Real Estate Roundup: Oakland Still Leads U.S. in Sales-Volume Gains

oakland_skyline_twilightOAKLAND TOPS IN NATION FOR YEARLY SALES-VOLUME GAIN

Bay Area home shoppers pushed out of the costly and hypercompetitive San Francisco real estate market are increasingly heading across the bridge, leading to a healthy uptick in Oakland sales.

Oakland buyers snapped up 2,503 homes in June for a year-over-year sales increase of 8.6 percent, according to Redfin’s most recent Real-Time Housing Market Tracker. As in May, Oakland had the highest annual sales-volume gains of the metro areas included in the report.

The number of homes for sale in Oakland was up 9.4 percent from June 2013, which likely helped contain year-over-year price growth to a modest 3.8 percent. Still, with a median sales price of $550,250, Oakland is the fourth priciest region that Redfin tracks.

San Francisco ($925,000) and San Jose ($770,000) were the nation’s two most expensive markets in June as measured by Redfin, and both saw the number of homes for sale decline on a monthly and yearly basis.


CALIFORNIA EQUITY SALES REACH 90 PERCENT IN JUNE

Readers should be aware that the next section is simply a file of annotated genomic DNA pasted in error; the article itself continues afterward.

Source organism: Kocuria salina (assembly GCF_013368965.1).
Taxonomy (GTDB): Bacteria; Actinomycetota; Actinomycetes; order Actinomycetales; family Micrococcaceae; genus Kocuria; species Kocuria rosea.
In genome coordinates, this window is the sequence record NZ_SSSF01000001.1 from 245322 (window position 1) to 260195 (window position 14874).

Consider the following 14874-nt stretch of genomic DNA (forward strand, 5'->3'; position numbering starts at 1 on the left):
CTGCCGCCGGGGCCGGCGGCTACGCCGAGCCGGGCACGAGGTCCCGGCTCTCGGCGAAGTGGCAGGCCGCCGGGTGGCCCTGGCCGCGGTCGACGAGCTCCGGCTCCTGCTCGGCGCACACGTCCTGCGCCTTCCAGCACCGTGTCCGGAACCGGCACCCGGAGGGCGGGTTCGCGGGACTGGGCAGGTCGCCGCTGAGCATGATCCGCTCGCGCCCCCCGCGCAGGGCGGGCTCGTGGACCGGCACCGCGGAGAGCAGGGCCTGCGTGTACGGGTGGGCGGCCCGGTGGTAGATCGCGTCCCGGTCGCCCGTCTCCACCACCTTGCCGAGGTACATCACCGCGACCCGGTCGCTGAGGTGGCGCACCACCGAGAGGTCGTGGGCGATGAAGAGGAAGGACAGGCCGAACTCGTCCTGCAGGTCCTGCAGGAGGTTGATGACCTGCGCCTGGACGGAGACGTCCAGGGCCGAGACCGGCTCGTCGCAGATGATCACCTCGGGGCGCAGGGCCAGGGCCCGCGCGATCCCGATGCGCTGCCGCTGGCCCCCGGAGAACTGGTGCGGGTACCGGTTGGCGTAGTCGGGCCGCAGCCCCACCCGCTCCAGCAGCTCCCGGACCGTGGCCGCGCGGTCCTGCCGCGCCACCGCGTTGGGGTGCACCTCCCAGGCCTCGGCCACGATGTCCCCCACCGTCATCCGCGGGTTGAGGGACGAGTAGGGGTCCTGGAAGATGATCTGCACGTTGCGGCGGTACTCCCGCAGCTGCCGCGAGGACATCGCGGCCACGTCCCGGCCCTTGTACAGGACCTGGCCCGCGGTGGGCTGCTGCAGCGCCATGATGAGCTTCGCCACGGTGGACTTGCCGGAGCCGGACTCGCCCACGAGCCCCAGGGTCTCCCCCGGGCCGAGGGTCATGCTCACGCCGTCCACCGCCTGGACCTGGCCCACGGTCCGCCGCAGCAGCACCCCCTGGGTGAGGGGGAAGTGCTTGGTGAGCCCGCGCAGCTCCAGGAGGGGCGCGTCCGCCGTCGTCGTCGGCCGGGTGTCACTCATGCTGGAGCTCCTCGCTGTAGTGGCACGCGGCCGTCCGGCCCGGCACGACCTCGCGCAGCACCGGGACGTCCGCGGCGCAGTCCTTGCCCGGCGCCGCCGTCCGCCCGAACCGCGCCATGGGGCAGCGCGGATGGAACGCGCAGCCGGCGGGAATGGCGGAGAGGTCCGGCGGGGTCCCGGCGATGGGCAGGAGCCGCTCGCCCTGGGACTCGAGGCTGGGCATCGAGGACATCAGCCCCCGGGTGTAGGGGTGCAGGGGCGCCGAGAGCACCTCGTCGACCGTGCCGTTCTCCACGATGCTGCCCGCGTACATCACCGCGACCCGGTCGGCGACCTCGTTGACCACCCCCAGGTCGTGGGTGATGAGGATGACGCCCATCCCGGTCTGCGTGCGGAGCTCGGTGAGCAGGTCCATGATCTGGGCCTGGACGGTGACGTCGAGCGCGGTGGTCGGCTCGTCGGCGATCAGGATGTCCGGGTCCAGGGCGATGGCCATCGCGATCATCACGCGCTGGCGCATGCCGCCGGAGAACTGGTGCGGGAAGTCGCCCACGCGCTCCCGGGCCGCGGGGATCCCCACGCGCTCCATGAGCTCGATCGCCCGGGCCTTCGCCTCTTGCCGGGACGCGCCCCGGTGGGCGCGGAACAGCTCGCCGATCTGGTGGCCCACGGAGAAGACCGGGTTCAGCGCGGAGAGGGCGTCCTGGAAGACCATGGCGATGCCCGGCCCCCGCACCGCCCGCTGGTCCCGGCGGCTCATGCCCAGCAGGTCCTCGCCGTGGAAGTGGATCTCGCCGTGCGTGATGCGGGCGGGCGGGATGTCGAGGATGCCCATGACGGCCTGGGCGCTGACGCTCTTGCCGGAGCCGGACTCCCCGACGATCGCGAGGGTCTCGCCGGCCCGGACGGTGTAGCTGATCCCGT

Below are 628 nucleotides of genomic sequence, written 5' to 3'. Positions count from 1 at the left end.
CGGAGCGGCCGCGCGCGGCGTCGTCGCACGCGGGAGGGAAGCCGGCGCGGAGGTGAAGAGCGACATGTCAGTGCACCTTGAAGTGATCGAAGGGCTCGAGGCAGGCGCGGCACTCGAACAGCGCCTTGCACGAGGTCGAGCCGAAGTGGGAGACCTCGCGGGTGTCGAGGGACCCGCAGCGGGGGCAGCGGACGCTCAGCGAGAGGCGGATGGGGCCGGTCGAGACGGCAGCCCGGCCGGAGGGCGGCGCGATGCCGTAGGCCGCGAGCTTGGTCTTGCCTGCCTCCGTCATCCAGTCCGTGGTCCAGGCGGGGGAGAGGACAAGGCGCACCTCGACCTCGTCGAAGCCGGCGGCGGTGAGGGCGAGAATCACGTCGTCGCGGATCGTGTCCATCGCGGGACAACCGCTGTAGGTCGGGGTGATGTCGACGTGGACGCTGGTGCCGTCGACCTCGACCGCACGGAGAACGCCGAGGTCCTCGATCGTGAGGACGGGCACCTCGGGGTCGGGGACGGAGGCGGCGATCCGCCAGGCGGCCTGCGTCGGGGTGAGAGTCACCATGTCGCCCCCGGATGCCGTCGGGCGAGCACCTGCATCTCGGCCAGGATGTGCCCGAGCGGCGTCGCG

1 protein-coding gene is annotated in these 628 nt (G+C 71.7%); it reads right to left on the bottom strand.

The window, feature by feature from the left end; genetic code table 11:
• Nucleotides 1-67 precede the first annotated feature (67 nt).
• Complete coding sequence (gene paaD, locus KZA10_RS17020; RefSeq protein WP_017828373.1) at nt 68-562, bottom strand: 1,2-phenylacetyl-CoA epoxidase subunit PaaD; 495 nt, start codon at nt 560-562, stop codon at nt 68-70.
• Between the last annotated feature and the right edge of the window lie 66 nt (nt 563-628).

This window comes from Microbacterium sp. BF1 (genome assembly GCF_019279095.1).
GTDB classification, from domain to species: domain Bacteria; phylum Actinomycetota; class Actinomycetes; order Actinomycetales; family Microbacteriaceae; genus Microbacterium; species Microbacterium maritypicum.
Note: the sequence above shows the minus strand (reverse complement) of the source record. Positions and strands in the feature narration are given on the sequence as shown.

Nine out of 10 Golden State home transactions are now equity sales, the highest level since the dawn of the housing-market collapse.

The California Association of Realtors’ June pending and distressed sales report shows that 90.3 percent of home sold in the state were equity sales, up about 1 percent from May and 11 percent from June 2013. CAR says the number of equity sales has topped 80 percent for the past year, steadily rising since the beginning of 2014.

The organization’s data also shows that thriving Silicon Valley boasts the smallest rates of distressed sales in the state. Santa Clara County topped the list, with 2 percent distressed sales, while San Mateo County tied for second place, with 3 percent.


ARE POCKET LISTINGS CAUSING INVENTORY DROUGHT?

Inventory shortages are nothing new to Bay Area house hunters, and a recent CNBC article places some of the blame on pocket listings.

Citing statistics from the National Association of Realtors, CNBC says that although inventory across the country is up 6.5 percent from a year ago, many buyers don’t see it that way.

“However, the sentiment out there is that we still have a shortage of inventory, and I think that is due to the prevalence of pocket listings in some markets,” NAR Chief Economist Lawrence Yun told CNBC.

The article also points out that existing tight inventory conditions may prompt more sellers to keep their homes off the open market, since agents will have an easier time convincing them that intense demand warrants less exposure.

(courtesy of http://blog.pacunion.com)